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If you’d like to compare an IRA with a mutual fund, you’re in the right place. Both of these are vehicles to store your money for long-term growth. But that’s where the similarities end.
In fact, it’s possible to invest in a mutual fund via an IRA. When you do this, you get the best (and worst) of both worlds.
Below, we’ll explore the pros and cons of:
- investing money in an IRA;
- investing money in a mutual fund;
- investing money in a mutual fund via an IRA.
Read on to discover which is likely to be the best option for you.
Main Differences Between IRA vs Mutual Fund
The main differences between IRA vs mutual fund are:
- Mutual fund is an investment, whereas an IRA is a vehicle that can hold several different investments within it (including mutual funds).
- Mutual fund has no special tax advantages, whereas an IRA does. In fact, you can potentially invest tax-free.
- Mutual fund has no limits on how much you can invest per year, whereas an IRA does.
How To Choose An Investment Vehicle
When choosing an investment platform, you ultimately want to choose the platform most likely to make your money grow quickly. There are several factors that will determine this, which we’ll explore below.
How much tax will you pay?
With some investment vehicles, you’ll pay tax on your profits. With others, tax is waived.
Can I choose how the money is invested?
Some investment vehicles (such as a basic savings account) will guarantee a flat interest rate, in which it doesn’t matter where the bank invests your money.
With other vehicles, your profits will depend on where your money is invested. The amount of input you get as far as where your money goes will depend on your choice of vehicle. Sometimes, you’ll only be able to choose from pre-determined investment portfolios, or pre-determined strategies such as ‘low-risk or ‘speculative’. Elsewhere, you can decide exactly where your money goes.
What is investment risk?
Investment risk is the likelihood of your investment dropping in value. With some investment vehicles (such as basic savings accounts), there is no investment risk. With others (such as cryptocurrency), the risk is very volatile.
Typically, with more risk, there comes a greater potential for higher profits. If you have a managed portfolio of investments, you can instruct your manager on the level of risk you’re comfortable with.
Are there any limits on deposits?
Is there a limit to the amount of money you can deposit, either in total or per tax year? If this limit is below the amount you’re looking to invest, you’ll need to find another vehicle for your renaming money.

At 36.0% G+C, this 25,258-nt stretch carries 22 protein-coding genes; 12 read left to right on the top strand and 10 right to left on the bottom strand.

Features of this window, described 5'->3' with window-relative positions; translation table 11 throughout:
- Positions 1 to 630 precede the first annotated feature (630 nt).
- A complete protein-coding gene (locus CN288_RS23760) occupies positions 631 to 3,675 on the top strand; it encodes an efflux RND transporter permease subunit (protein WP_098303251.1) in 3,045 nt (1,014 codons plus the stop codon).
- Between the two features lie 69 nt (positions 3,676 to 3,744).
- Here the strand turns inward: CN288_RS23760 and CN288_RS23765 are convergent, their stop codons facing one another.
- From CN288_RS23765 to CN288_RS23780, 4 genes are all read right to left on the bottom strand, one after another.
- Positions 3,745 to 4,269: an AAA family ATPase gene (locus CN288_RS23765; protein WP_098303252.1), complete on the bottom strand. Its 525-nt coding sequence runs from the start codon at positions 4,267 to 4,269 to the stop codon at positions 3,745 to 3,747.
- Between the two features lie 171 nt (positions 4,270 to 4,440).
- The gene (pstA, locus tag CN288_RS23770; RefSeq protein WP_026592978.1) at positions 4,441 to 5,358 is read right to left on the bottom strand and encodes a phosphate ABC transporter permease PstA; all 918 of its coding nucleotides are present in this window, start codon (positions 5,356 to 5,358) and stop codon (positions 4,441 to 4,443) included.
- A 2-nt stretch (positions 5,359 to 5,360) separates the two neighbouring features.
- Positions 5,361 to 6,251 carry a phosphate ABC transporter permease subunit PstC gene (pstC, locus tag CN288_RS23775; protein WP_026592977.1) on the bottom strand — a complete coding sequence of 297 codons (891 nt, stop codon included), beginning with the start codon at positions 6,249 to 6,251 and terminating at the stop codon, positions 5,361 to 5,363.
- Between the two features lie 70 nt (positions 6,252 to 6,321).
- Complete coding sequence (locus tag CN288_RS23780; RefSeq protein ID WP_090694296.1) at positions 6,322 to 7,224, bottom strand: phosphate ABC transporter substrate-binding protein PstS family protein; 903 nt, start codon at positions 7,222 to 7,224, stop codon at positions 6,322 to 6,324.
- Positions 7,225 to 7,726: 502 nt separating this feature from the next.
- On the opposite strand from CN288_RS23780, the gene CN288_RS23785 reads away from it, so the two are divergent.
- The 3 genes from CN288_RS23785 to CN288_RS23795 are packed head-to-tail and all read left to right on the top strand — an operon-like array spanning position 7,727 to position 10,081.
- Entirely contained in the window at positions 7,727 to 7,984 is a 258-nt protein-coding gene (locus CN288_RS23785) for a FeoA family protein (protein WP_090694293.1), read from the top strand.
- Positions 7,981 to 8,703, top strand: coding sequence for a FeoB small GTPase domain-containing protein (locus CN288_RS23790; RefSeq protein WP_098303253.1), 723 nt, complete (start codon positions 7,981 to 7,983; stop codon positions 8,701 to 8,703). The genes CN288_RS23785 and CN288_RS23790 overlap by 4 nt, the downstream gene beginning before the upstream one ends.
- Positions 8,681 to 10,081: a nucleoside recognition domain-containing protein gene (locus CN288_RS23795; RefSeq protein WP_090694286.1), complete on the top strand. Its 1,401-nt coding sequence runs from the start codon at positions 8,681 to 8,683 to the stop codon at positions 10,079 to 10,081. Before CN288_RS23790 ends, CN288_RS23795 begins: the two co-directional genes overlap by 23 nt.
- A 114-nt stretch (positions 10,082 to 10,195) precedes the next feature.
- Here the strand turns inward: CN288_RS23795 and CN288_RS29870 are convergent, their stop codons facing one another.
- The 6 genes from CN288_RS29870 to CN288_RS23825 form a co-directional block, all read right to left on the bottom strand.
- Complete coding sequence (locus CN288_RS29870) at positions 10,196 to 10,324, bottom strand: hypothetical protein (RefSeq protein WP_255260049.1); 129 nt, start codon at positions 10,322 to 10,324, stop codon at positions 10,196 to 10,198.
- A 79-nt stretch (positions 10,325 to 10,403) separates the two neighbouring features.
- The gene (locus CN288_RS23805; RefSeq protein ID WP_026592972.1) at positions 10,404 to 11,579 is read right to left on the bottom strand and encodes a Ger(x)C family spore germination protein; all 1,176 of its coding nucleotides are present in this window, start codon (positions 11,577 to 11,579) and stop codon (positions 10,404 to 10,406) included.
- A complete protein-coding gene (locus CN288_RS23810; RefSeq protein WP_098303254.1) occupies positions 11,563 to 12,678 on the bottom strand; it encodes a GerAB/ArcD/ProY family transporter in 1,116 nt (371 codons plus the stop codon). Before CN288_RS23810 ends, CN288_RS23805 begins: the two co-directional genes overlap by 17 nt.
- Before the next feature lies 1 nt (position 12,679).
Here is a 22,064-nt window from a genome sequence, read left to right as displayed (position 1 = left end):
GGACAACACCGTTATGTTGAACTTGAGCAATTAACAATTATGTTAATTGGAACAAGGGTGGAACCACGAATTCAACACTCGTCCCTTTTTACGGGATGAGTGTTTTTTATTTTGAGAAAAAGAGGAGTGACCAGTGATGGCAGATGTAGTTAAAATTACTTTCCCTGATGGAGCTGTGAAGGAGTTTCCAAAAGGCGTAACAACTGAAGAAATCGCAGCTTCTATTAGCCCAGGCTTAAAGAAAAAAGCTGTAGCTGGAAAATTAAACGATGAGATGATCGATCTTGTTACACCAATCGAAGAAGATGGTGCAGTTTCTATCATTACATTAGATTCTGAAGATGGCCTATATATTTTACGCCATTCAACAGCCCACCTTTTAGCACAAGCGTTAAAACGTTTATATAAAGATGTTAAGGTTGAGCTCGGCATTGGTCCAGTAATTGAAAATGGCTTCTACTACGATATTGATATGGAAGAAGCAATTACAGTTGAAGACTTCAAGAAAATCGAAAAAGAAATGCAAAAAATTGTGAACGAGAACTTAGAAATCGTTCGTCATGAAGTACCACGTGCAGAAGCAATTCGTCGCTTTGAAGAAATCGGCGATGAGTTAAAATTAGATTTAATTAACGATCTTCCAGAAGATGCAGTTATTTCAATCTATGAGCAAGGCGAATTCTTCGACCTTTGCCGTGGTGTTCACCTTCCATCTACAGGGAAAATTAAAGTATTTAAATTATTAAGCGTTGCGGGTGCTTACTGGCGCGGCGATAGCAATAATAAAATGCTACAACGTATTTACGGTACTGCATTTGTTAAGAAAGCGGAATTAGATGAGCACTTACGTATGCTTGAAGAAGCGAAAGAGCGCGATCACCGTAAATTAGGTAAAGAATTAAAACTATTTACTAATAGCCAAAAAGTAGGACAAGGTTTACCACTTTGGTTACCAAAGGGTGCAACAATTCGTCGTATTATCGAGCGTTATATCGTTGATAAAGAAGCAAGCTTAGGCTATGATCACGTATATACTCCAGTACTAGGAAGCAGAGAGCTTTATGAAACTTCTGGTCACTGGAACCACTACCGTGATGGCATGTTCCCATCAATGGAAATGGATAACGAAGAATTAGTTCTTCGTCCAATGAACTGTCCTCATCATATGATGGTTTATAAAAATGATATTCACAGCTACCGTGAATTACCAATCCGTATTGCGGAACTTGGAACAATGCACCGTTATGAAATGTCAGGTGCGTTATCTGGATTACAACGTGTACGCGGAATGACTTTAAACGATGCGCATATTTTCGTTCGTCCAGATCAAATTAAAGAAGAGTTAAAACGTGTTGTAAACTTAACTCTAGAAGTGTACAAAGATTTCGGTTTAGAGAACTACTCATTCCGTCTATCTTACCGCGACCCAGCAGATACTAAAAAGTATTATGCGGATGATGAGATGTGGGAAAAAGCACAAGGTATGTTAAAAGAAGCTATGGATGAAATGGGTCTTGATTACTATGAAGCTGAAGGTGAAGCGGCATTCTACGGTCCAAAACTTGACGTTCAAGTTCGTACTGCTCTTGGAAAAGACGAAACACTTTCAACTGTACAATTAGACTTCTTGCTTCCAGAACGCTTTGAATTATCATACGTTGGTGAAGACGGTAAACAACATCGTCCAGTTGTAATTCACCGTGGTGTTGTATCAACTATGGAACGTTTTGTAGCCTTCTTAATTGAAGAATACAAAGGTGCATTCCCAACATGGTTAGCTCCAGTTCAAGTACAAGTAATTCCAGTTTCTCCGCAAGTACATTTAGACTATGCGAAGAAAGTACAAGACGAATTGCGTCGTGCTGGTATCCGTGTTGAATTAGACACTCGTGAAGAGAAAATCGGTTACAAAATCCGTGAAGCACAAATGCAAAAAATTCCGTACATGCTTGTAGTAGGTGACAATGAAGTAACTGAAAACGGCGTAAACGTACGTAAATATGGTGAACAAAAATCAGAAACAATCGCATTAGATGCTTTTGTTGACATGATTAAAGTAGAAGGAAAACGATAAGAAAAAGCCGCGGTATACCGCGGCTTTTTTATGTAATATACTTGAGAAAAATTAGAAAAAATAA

Are there limits on withdrawals?
Will you be able to withdraw funds instantly, or will you have to give notice? Some vehicles won’t let you withdraw money at all until the term is over. Others will let you withdraw early, but charge you a huge fee for doing so.
If you’re saving for retirement, this isn’t a big deal. But, if you feel like you might need the money for a rainy day, this needs to be considered.
Are there any management fees?
If you have a fund manager tweaking your investments for you, you’ll likely pay a substantial monthly or annual fee for this.
IRA Key Features
Here are the key aspects of an IRA that you need to understand before investing.
- You’ll pay no tax on your profits
- Whatever interest you earn is tax-free.
- You choose what your money is invested in
- You can choose to invest your IRA deposits into mutual funds, stocks, ETFs, bonds, and more. The level of choice you’re given depends on your IRA provider.
- An IRA has annual deposit limits
- These are determined by Congress for each tax year. For 2021-22, the annual limit is $6,000, or $7,000 if you’re over age 50.
- Your employee has to match your IRA contributions
- If your employer offers a company IRA, it will have to match your contributions. Free money!
- You’ll face a huge fee if you withdraw before age 59 ½
- You’ll face a 10% federal tax penalty if you withdraw funds before this age.
Types of IRA
There are seven different types of IRA
There are seven different types of IRA, but it’s most important to understand the differences between a traditional IRA and a Roth IRA.
- With a traditional IRA, you can deposit pre-tax or after-tax dollars. But when you withdraw, it’ll be taxed as earned income. You’ll face mandatory distributions at age 72.